Thursday, September 15, 2011

Bike-o-nomics: Infrastructure, Part 2

A reader and economist friend e-mailed me in response to my post on bike infrastructure and biking to argue that there is a lot of endogeneity at work with infrastructure as well as politics and socialization.  I agree completely and will discuss each below, but I was trying to focus on a simple point in the post: though many factors are clearly at work, it seems quite likely that part of Portland's exceptionalism is its aggressive push on bike infrastructure.

It is simple economics, reduce the cost of an activity and more of the activity typically happens.  Same thing with increasing the benefits.  Bike infrastructure reduces the cost of biking making it safer (or at least feel safer), reduce car/bike conflicts, decrease travel times, etc.  It may also increase the benefits, for example the Springwater trail which I take to go downtown is a lovely ride and increases the pleasure if the ride (as well as substantially reducing the cost).

But of course it is also true that the more bikes on the road the greater the need for infrastructure and this pressure prompts the city to provide it.  So the causality does not all run one way and I didn't mean to suggest it does.  But the interesting empirical question remains, what explains the fact that Portland has increased ridership so much faster than other cities?

Credit: New York Times

Washington, DC, for example, is a great biking city over-run with young hipsters and in 1990 the proportion of bike commuters is roughly equal. It is realtively flat, the weather is generally conducive to biking, etc.  I lived there in 1993 and enjoyed biking all around.  I would argue that the lack of equal bike infrastructure along with the great subway system makes biking more costly and public transportation less costly relative to Portland.  So while the growth of infrastructure in Portland is partly in response to bikers, the the number of bikers seems to clearly respond to infrastructure investment.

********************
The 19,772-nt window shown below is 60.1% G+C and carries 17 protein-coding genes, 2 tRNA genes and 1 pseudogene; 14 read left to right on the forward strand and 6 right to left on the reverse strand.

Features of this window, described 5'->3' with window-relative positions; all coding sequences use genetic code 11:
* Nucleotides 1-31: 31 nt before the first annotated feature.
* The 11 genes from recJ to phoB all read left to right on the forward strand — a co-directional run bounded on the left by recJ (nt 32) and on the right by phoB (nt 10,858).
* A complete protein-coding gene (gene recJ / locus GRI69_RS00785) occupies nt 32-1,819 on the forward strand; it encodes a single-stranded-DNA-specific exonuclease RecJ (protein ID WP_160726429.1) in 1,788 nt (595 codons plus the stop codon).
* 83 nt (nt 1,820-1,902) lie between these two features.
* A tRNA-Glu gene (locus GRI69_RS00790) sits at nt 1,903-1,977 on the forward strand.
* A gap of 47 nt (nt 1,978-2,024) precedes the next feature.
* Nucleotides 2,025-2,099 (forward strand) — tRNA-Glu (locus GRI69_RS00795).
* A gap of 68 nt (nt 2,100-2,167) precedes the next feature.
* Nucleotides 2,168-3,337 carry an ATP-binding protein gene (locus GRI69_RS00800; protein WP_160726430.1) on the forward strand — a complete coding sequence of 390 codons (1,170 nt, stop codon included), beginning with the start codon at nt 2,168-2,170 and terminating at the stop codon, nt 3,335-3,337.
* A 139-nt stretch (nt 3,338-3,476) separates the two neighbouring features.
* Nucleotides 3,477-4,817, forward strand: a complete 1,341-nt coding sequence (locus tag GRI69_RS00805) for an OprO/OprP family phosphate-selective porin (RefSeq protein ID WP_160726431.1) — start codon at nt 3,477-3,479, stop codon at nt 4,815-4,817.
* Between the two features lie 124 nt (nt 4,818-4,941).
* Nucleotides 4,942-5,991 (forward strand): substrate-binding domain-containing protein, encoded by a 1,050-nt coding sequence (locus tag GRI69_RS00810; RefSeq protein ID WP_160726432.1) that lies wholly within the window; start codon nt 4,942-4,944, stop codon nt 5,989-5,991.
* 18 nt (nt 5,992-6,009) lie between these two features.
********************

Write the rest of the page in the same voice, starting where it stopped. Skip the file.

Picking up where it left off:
There are also two other feedback loops that were mentioned.  The first is the political one: more bikers means more political pressure that can (and is) brought to bear on local bureaucrats to provide more bike infrastructure. More infrastructure, more bikers, more political pressure, etc.  The second is the social aspect of biking.  The more that do it the safer one feels in doing it as well, the more socially acceptable it is, the more 'doable' it seems and the more fun it is potentially.  However this can also become a cost - bike traffic jams and difficult traffic (e.g. Hawthorne Bridge at 8:30am) can make the commute more burdensome.

The point of the original post is precisely that it is not obvious to me why these feedback loops would be so much stronger in Portland.  They may all be a little stronger, but the increase in bike commuters in Portland over the last decade suggests that this is not a complete explanation.  I suspect then, that it it probably the case that Portland is exceptionalism is due to an above average push for infrastructure.

What I don't know is if my notion of more aggressive bike infrastructure spending in Portland is correct.   The only data I can find in a quick search is from a paper by Jennifer Dill and Theresa Carr of Portland State which includes a table that suggests Oregon was second only to New Mexico in terms of 'average spending per capita for pedestrian and bike infrastructure.' But this is not really informative enough to make the connection to the graph above.

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